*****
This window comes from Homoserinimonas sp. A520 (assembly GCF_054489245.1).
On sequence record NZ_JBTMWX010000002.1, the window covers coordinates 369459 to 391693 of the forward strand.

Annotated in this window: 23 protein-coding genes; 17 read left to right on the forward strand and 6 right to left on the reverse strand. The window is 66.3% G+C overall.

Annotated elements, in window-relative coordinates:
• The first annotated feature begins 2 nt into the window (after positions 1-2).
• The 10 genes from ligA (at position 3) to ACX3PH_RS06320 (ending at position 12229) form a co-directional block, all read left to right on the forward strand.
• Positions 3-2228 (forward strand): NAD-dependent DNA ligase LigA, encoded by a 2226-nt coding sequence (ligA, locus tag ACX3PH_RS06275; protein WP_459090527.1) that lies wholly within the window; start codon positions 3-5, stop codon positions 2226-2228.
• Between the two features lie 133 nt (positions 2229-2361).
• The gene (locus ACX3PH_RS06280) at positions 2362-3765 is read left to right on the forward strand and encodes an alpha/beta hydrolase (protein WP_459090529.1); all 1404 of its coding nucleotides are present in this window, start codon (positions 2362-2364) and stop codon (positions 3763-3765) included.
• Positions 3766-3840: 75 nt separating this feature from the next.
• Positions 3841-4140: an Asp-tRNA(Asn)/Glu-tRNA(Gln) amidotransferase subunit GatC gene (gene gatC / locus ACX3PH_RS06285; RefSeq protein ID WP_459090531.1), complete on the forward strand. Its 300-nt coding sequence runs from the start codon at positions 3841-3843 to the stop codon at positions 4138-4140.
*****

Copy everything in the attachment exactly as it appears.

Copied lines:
This window comes from Homoserinimonas sp. A520 (assembly GCF_054489245.1).
On sequence record NZ_JBTMWX010000002.1, the window covers coordinates 369459 to 391693 of the forward strand.

Annotated in this window: 23 protein-coding genes; 17 read left to right on the forward strand and 6 right to left on the reverse strand. The window is 66.3% G+C overall.

Annotated elements, in window-relative coordinates:
• The first annotated feature begins 2 nt into the window (after positions 1-2).
• The 10 genes from ligA (at position 3) to ACX3PH_RS06320 (ending at position 12229) form a co-directional block, all read left to right on the forward strand.
• Positions 3-2228 (forward strand): NAD-dependent DNA ligase LigA, encoded by a 2226-nt coding sequence (ligA, locus tag ACX3PH_RS06275; protein WP_459090527.1) that lies wholly within the window; start codon positions 3-5, stop codon positions 2226-2228.
• Between the two features lie 133 nt (positions 2229-2361).
• The gene (locus ACX3PH_RS06280) at positions 2362-3765 is read left to right on the forward strand and encodes an alpha/beta hydrolase (protein WP_459090529.1); all 1404 of its coding nucleotides are present in this window, start codon (positions 2362-2364) and stop codon (positions 3763-3765) included.
• Positions 3766-3840: 75 nt separating this feature from the next.
• Positions 3841-4140: an Asp-tRNA(Asn)/Glu-tRNA(Gln) amidotransferase subunit GatC gene (gene gatC / locus ACX3PH_RS06285; RefSeq protein ID WP_459090531.1), complete on the forward strand. Its 300-nt coding sequence runs from the start codon at positions 3841-3843 to the stop codon at positions 4138-4140.